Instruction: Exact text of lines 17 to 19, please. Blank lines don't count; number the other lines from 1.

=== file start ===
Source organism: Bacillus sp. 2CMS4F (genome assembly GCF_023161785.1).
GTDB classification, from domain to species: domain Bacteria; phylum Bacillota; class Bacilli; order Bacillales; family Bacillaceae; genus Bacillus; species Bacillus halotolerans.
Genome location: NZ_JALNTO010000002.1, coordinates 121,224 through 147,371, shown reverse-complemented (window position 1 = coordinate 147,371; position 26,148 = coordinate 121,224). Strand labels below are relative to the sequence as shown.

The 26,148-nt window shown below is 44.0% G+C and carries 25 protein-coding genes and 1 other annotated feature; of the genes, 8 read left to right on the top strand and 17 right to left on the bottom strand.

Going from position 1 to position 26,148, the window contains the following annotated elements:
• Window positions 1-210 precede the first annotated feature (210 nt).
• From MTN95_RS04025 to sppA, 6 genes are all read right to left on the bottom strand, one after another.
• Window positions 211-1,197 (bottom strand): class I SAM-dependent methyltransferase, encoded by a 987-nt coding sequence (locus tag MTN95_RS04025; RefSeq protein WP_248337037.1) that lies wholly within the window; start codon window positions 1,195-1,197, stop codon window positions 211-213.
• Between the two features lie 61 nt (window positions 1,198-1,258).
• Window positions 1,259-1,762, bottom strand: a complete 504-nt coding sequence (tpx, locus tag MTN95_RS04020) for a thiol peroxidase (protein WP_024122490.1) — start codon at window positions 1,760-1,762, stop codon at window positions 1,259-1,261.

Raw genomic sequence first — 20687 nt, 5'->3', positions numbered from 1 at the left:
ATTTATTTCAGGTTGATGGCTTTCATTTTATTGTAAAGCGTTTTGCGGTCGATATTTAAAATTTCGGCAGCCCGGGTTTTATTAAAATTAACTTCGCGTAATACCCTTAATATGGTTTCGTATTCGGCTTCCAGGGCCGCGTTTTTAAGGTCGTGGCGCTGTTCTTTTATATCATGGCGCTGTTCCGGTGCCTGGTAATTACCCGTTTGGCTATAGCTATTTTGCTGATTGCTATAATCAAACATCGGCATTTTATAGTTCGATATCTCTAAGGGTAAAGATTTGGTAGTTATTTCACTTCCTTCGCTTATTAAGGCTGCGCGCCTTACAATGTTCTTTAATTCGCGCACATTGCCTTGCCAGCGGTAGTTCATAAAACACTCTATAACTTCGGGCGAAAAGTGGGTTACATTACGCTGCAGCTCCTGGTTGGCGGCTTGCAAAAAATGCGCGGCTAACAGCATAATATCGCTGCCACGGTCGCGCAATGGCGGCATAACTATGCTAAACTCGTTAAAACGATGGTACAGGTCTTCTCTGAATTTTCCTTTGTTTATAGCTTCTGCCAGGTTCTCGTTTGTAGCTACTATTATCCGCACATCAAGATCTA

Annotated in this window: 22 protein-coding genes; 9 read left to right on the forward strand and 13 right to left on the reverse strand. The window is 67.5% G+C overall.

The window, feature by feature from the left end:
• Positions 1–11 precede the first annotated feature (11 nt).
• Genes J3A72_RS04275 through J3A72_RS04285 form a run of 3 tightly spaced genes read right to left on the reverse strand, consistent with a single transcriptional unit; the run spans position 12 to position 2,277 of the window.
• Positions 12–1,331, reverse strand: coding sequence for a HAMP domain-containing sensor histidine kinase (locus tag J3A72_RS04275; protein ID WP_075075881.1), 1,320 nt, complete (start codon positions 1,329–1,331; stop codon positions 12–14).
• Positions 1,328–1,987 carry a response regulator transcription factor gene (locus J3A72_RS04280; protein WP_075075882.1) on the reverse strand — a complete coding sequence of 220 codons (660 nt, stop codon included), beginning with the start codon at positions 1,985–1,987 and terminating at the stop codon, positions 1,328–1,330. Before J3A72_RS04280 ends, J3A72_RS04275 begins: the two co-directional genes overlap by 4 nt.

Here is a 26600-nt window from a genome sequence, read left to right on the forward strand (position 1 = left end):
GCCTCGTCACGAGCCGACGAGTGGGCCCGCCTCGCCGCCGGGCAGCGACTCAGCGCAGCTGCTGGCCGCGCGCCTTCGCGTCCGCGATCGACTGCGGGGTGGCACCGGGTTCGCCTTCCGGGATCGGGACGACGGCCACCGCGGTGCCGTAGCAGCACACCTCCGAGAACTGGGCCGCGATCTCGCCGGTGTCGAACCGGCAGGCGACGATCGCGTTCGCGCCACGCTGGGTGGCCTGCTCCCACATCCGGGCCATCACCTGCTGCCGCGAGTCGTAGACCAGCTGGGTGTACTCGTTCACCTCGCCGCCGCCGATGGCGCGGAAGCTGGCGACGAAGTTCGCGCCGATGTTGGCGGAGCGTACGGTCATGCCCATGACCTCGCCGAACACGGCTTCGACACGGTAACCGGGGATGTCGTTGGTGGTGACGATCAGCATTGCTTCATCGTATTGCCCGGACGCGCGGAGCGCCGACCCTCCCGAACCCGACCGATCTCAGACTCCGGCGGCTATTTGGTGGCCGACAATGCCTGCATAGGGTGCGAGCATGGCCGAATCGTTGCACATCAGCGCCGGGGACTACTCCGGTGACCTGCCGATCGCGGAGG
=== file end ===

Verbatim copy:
• Positions 12–1,331, reverse strand: coding sequence for a HAMP domain-containing sensor histidine kinase (locus tag J3A72_RS04275; protein ID WP_075075881.1), 1,320 nt, complete (start codon positions 1,329–1,331; stop codon positions 12–14).
• Positions 1,328–1,987 carry a response regulator transcription factor gene (locus J3A72_RS04280; protein WP_075075882.1) on the reverse strand — a complete coding sequence of 220 codons (660 nt, stop codon included), beginning with the start codon at positions 1,985–1,987 and terminating at the stop codon, positions 1,328–1,330. Before J3A72_RS04280 ends, J3A72_RS04275 begins: the two co-directional genes overlap by 4 nt.

Here is a 26600-nt window from a genome sequence, read left to right on the forward strand (position 1 = left end):